By Douglas M. Karlen
Vice President and Regional Counsel
Chicago Title Insurance Company
DOWNLOAD THE ARTICLE HERE.
Since August 10, 2015, trustees of personal trusts have enjoyed the benefits of a new statute that protects the privacy of trust information. An amendment to the Trusts and Trustees Act reduces, or even eliminates, the need for a trustee to deliver a copy of a personal trust agreement to anyone other than a beneficiary. See Public Act 99-337 (SB 1877), effective August 10, 2015, codified at new 760 ILCS 5/8.5. The new section creates a Certification of Trust upon which third parties may rely. In doing so, Illinois joins several other states that protect the privacy of trust information and documents.
New Section 8.5 applies to personal trusts (revocable, irrevocable, living, etc.). It does not apply to Illinois land trusts. For example, it does not apply if title to real estate is vested in an institutional trustee, such as the Chicago Title Land Trust Company.
Title companies have adjusted title examining and clearance practices to accommodate the new Certification of Trust.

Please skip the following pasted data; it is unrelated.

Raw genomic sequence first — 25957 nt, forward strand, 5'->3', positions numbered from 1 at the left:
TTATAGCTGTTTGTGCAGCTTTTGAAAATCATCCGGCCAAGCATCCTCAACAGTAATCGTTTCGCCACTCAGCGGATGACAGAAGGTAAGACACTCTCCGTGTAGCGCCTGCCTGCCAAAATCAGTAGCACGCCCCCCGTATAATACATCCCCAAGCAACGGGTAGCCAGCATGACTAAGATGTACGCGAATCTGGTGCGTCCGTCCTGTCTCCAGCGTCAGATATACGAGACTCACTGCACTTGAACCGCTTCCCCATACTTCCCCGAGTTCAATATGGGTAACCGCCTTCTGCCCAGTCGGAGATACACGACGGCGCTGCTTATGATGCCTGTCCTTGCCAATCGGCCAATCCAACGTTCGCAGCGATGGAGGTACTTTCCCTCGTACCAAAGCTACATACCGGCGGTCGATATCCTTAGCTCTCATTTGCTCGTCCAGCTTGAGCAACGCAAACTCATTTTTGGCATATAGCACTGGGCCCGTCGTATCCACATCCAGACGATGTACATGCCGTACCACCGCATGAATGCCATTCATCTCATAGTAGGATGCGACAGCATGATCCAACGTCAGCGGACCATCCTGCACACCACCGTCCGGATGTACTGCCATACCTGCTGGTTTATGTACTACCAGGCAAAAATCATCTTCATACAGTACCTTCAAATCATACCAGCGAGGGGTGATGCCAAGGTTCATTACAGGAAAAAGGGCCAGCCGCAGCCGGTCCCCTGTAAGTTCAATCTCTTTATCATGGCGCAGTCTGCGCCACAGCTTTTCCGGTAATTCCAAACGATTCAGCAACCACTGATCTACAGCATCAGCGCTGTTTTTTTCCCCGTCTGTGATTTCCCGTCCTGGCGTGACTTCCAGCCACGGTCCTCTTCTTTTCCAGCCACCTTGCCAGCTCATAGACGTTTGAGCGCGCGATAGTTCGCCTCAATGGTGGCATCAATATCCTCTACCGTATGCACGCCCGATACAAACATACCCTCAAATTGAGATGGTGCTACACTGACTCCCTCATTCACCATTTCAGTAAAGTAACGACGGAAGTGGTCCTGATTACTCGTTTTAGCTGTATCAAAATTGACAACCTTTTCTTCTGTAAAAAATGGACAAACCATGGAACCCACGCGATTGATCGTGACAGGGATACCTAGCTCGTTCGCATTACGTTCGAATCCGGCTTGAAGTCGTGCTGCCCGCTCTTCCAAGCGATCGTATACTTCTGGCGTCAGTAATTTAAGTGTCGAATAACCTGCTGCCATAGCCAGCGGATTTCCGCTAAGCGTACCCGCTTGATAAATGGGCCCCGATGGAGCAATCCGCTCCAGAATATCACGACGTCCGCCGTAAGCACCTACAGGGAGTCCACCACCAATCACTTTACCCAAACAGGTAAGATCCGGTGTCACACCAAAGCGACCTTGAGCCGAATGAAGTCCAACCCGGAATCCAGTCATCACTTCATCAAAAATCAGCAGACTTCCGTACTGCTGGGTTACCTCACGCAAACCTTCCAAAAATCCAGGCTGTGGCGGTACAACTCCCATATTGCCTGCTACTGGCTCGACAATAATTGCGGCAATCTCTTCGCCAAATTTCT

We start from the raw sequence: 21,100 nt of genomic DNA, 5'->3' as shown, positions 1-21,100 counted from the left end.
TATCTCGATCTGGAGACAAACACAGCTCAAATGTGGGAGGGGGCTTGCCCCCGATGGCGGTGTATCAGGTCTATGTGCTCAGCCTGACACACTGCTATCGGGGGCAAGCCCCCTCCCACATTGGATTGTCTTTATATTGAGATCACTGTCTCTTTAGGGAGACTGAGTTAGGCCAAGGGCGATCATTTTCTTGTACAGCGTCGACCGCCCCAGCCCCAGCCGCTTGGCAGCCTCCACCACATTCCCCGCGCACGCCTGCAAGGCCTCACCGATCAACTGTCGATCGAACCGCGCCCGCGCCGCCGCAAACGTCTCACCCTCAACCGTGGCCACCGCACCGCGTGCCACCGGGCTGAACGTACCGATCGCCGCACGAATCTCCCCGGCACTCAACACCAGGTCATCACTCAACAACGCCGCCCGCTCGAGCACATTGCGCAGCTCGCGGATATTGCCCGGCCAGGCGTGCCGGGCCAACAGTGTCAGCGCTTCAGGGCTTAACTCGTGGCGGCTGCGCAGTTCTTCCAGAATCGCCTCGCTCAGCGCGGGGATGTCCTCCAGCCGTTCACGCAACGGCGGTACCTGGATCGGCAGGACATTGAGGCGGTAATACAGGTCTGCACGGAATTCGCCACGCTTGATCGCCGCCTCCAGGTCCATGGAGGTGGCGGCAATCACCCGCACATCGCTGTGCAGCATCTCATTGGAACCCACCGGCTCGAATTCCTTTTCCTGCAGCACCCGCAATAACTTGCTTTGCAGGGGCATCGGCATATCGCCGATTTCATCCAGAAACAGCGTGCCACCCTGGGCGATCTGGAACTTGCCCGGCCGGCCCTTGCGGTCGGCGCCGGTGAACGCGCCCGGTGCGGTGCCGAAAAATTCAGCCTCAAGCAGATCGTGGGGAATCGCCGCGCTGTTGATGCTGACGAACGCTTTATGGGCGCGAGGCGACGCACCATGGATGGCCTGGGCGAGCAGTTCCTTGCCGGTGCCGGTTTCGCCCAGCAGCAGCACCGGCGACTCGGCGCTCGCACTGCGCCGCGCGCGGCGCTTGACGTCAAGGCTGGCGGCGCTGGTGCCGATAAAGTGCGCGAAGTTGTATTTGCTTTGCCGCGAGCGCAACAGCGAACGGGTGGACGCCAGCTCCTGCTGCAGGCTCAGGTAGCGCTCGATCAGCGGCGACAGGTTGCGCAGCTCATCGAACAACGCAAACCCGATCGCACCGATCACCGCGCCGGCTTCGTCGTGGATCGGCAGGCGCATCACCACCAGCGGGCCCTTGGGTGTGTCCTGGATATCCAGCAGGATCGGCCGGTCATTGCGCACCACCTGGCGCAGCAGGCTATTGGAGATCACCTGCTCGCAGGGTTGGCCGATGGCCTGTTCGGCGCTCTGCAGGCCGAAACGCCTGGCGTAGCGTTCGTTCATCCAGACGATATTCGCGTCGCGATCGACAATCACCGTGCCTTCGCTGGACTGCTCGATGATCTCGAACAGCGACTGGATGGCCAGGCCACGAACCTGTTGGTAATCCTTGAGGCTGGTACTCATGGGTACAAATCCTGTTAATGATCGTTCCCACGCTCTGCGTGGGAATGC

THE CERTIFICATION OF TRUST
Instead of furnishing a copy of the trust instrument to a person other than the beneficiary, the trustee may furnish to the person a Certification of Trust. A Certification of Trust form is set out at 760 ILCS 5/8.5(j), but use of this statutory form is not mandatory. Like the statutory form, however, a non-statutory Certification of Trust must contain the following information:
- A statement that the trust exists and the date the trust instrument was executed;
- The identity of the settlor;
- The identity and address of the currently acting trustee;
- The powers of the trustee;
- The revocability or irrevocability of the trust, whether the trust is amendable or unamendable, and the identity of any person holding a power to revoke or amend the trust;
- The authority of co-trustees to sign or otherwise authenticate and whether all or less than all are required in order to exercise powers of the trustee;
- The trust’s taxpayer identification number; and
- The manner of taking title to trust property.
See 760 ILCS 5/8.5(a).
A Certification of Trust need not include the dispositive terms of the trust, 760 ILCS 5/8.5(d), but it must include a statement that the trust has not been revoked, modified, or amended “in any manner that would cause the representations contained in the certification of trust to be incorrect.” 760 ILCS 5/8.5(c). One or more of the trustees must sign the Certification, and the recipient (third party) may require an acknowledgement. 760 ILCS 5/8.5(b).